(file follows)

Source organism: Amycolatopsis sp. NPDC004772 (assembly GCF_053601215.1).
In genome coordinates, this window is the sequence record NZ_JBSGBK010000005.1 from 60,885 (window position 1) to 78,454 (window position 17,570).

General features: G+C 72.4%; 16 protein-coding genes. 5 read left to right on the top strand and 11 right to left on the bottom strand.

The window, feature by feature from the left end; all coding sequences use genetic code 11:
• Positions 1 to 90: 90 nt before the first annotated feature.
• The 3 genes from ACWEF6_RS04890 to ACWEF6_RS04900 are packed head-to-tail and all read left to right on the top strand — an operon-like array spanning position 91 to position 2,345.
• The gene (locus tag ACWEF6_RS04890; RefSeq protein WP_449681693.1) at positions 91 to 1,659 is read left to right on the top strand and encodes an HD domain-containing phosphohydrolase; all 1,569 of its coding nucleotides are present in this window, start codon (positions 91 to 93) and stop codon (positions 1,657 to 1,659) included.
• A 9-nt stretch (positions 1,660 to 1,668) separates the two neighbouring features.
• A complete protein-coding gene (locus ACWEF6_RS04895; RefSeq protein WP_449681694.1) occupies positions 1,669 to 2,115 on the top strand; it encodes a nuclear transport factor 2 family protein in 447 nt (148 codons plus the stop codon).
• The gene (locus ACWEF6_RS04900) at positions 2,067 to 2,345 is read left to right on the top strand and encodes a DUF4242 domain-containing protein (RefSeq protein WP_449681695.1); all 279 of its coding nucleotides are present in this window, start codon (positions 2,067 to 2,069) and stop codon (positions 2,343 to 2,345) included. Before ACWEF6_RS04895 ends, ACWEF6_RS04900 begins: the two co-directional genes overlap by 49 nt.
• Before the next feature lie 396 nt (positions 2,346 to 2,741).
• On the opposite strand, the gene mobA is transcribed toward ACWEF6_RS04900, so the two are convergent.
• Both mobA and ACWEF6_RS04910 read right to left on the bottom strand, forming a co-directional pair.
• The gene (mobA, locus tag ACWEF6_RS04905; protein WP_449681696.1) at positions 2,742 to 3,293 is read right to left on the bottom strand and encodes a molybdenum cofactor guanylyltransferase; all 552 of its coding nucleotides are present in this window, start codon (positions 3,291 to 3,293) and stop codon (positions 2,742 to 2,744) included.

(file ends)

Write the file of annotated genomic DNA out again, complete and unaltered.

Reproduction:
Source organism: Amycolatopsis sp. NPDC004772 (assembly GCF_053601215.1).
In genome coordinates, this window is the sequence record NZ_JBSGBK010000005.1 from 60,885 (window position 1) to 78,454 (window position 17,570).

General features: G+C 72.4%; 16 protein-coding genes. 5 read left to right on the top strand and 11 right to left on the bottom strand.

The window, feature by feature from the left end; all coding sequences use genetic code 11:
• Positions 1 to 90: 90 nt before the first annotated feature.
• The 3 genes from ACWEF6_RS04890 to ACWEF6_RS04900 are packed head-to-tail and all read left to right on the top strand — an operon-like array spanning position 91 to position 2,345.
• The gene (locus tag ACWEF6_RS04890; RefSeq protein WP_449681693.1) at positions 91 to 1,659 is read left to right on the top strand and encodes an HD domain-containing phosphohydrolase; all 1,569 of its coding nucleotides are present in this window, start codon (positions 91 to 93) and stop codon (positions 1,657 to 1,659) included.
• A 9-nt stretch (positions 1,660 to 1,668) separates the two neighbouring features.
• A complete protein-coding gene (locus ACWEF6_RS04895; RefSeq protein WP_449681694.1) occupies positions 1,669 to 2,115 on the top strand; it encodes a nuclear transport factor 2 family protein in 447 nt (148 codons plus the stop codon).
• The gene (locus ACWEF6_RS04900) at positions 2,067 to 2,345 is read left to right on the top strand and encodes a DUF4242 domain-containing protein (RefSeq protein WP_449681695.1); all 279 of its coding nucleotides are present in this window, start codon (positions 2,067 to 2,069) and stop codon (positions 2,343 to 2,345) included. Before ACWEF6_RS04895 ends, ACWEF6_RS04900 begins: the two co-directional genes overlap by 49 nt.
• Before the next feature lie 396 nt (positions 2,346 to 2,741).
• On the opposite strand, the gene mobA is transcribed toward ACWEF6_RS04900, so the two are convergent.
• Both mobA and ACWEF6_RS04910 read right to left on the bottom strand, forming a co-directional pair.
• The gene (mobA, locus tag ACWEF6_RS04905; protein WP_449681696.1) at positions 2,742 to 3,293 is read right to left on the bottom strand and encodes a molybdenum cofactor guanylyltransferase; all 552 of its coding nucleotides are present in this window, start codon (positions 3,291 to 3,293) and stop codon (positions 2,742 to 2,744) included.